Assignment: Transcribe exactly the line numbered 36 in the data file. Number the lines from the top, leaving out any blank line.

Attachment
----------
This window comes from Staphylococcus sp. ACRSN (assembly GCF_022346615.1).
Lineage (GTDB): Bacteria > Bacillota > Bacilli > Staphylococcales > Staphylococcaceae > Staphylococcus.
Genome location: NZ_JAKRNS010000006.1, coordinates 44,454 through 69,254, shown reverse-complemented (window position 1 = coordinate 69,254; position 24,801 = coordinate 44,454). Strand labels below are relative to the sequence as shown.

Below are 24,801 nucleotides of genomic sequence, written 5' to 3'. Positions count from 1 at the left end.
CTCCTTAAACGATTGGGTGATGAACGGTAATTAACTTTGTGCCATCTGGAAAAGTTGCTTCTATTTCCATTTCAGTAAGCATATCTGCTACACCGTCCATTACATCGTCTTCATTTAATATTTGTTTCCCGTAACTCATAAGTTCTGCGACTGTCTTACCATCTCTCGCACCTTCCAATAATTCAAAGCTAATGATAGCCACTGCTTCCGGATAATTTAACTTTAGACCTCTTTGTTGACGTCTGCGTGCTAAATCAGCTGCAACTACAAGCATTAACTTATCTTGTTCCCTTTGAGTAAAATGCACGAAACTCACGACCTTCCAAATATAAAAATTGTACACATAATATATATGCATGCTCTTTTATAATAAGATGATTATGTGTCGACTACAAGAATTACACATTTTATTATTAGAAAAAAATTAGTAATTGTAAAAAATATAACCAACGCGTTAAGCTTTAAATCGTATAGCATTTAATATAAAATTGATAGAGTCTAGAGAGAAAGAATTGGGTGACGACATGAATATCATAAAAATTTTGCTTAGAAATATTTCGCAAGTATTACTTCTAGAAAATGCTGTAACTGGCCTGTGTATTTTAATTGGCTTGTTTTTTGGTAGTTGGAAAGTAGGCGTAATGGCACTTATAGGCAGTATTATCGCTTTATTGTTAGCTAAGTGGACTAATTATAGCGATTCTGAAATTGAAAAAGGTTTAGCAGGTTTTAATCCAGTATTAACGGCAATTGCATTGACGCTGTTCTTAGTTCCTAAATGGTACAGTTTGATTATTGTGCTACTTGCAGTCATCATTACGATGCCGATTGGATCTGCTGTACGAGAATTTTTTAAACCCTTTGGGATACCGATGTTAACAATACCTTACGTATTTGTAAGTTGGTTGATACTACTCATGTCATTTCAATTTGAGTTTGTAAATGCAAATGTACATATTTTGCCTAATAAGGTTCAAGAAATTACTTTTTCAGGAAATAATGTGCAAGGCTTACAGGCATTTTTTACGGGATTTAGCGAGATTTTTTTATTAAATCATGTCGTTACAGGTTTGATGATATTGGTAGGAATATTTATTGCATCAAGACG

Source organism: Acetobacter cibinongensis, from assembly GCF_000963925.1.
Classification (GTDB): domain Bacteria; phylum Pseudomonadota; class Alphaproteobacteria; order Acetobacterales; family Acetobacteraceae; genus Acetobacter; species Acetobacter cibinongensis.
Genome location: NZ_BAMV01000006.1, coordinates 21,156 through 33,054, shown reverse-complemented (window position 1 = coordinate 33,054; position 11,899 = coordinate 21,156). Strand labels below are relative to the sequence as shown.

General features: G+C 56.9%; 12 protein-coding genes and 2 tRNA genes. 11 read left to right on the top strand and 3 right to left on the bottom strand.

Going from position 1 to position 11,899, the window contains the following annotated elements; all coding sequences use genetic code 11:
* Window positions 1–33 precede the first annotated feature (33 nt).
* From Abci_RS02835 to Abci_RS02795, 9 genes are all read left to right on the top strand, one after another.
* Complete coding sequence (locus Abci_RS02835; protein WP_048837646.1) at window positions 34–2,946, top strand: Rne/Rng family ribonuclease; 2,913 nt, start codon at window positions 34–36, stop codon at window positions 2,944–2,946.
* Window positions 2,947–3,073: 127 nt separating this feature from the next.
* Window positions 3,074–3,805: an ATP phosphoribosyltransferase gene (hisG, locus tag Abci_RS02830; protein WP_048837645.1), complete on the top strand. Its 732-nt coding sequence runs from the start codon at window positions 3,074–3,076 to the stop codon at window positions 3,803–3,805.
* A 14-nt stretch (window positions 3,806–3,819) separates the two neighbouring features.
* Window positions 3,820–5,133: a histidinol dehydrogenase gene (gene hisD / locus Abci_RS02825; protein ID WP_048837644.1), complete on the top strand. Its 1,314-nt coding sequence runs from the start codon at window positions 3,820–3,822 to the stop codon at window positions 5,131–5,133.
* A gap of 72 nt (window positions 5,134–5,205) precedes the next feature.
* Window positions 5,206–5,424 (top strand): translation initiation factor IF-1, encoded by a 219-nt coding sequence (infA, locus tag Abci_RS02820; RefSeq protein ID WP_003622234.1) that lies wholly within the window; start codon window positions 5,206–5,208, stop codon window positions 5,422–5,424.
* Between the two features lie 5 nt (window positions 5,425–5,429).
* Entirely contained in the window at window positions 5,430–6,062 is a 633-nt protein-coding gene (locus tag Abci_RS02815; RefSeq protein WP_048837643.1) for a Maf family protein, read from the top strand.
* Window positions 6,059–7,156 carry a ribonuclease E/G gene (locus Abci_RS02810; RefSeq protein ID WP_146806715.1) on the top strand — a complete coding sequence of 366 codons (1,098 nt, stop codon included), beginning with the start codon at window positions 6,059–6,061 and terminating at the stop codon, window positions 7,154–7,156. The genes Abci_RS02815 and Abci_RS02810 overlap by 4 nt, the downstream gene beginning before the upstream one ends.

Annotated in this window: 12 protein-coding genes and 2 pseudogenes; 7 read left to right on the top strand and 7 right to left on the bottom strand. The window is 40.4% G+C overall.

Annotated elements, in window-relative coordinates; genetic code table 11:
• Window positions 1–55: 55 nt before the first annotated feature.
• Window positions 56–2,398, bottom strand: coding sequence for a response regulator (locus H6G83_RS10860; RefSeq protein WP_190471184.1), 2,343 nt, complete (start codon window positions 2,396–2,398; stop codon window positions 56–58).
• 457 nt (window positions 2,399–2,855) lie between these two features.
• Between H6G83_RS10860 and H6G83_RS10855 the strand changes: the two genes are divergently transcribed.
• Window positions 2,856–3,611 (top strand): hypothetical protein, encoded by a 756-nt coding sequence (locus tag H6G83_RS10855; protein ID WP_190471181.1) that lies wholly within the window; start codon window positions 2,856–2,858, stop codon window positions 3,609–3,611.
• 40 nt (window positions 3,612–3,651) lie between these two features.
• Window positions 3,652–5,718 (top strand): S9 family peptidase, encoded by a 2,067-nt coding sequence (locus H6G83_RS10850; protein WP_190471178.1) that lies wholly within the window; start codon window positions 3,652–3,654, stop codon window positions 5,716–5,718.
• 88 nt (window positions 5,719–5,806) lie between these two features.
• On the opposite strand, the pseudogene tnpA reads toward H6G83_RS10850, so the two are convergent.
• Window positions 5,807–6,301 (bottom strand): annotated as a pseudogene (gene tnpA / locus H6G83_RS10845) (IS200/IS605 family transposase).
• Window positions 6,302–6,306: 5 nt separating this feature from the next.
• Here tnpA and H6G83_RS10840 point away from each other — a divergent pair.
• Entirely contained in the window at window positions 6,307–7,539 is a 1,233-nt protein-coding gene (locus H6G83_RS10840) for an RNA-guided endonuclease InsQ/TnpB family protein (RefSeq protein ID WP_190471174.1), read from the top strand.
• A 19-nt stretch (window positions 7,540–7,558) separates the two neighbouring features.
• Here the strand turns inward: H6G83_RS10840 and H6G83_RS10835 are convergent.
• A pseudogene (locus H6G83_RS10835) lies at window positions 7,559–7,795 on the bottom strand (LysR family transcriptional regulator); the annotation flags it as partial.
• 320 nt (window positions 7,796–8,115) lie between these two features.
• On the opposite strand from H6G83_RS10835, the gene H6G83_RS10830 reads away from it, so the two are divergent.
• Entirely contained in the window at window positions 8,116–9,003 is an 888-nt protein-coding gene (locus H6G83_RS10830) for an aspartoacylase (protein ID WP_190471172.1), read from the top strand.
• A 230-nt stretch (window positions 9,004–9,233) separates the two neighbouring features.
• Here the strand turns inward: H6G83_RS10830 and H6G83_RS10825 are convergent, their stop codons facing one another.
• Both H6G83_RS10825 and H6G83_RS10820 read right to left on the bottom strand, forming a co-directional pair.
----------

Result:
• Here tnpA and H6G83_RS10840 point away from each other — a divergent pair.